Last Name Meanings
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The Name Game
The study of names fascinates me. I occasionally read articles in the newspaper about the most popular children's names these days. Over time, of course, the popular names change. Mary is not as popular today as Megan, and Keith is no longer as popular as Jason. The change in patterns and trends is nothing new; it has been going on for centuries.
As we research our families, we may find naming patterns and conventions that can help with our quests. In this week's "Along Those Lines . . ." let's discuss some of the patterns you might encounter in your genealogical research.
What's in a Name?
Peg Sweatt, one of the people who came on our genealogy cruise last month, reminded me of another naming pattern. In some groups, the following pattern has traditionally been used in naming the succession of children born to a family.
Of course, there are variations. Middle names may have been taken from a variety of sources, including Biblical characters, family surnames and maiden names, other less close relatives, and public figures. In any event, the naming patterns above may provide some clues about birth sequence in families where birth dates are unknown or in question.
Catholic families have commonly used the names Joseph, Matthew, Mark, Luke, John, Mary, Maria, or perhaps the name of a patron saint associated with the child's date of birth or some other religious event's commemoration. Examples might include Christopher, Jude, Lucia, Joan, or others. Protestant and Puritan families have used such names as Noah, Adam, Ezekial, Isaac, Isaiah, Ishmael, and others for boys. Girls' names have included Mary, Leah, Sarah, Prudence, Constance, Chastity, and other names that reflect Christian virtues. Jewish families have used names such as Jacob, Moses, Abraham, Elijah, Rebecca (or Rebekkah), and many others. The point is that you should study the religion of your ancestral families to understand their religious heritage and, by extension, their choice of names for each person.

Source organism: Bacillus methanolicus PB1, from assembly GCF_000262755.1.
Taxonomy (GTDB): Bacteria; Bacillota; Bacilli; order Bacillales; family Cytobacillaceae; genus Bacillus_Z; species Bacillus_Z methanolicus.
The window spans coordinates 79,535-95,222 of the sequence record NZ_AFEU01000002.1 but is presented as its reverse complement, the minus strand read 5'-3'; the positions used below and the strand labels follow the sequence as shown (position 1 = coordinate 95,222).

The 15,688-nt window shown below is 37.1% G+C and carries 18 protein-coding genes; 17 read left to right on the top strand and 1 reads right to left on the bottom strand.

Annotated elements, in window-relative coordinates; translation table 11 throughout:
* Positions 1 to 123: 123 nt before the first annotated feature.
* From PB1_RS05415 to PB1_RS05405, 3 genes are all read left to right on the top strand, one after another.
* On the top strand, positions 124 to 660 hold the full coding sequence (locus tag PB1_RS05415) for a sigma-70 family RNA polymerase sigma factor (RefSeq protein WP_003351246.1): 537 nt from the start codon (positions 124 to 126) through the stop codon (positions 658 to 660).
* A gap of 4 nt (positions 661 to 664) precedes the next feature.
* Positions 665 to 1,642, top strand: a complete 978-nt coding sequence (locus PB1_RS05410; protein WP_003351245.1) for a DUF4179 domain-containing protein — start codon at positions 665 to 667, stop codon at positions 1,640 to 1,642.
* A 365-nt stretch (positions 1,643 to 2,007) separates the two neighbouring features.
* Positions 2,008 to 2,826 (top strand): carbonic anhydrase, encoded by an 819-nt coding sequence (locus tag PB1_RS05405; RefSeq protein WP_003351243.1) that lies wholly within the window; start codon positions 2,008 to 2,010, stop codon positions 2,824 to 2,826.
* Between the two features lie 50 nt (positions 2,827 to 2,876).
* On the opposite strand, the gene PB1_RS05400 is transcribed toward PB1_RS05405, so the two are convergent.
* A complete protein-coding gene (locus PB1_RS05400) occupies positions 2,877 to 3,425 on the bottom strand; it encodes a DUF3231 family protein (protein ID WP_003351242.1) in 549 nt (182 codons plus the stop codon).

In my own family there is a nameGreen Berry Holderthat was reused as Green Berry Starnes. The name Green Berry is not unique. I find it used by many families. Always curious about it, I have researched its origin, thinking it must have been the name of some Revolutionary War officer. However, I have never found the origin, even though I have traced it back to the early-1700s in England.
Other names are easier to pin down, including George Washington Smith, Robert E. Lee Wilson, and Eleanor Roosevelt Jones. Often, though not always, there is a family story associated with why the parent(s) chose to name a child after a famous personage. Sometimes, though, it was just "a really good-sounding name."
Remember, genealogical research is not just filling in names on a pedigree chart or family group sheet. It is the study of the entire family, its history, and its traditions. All of this brings your family back to life in a new way.
George G. Morgan is a proud member of the International Society of Family History Writers and Editors, Inc. He would like to hear from you at firstname.lastname@example.org, but due to the volume of e-mail received, he is unable to answer every message. Please note that he cannot assist you with your individual research. Visit George's Web site for information about speaking engagements. George is also the author of The Genealogy Forum on America Online.
Anatomy of a Surname
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Behind the Name
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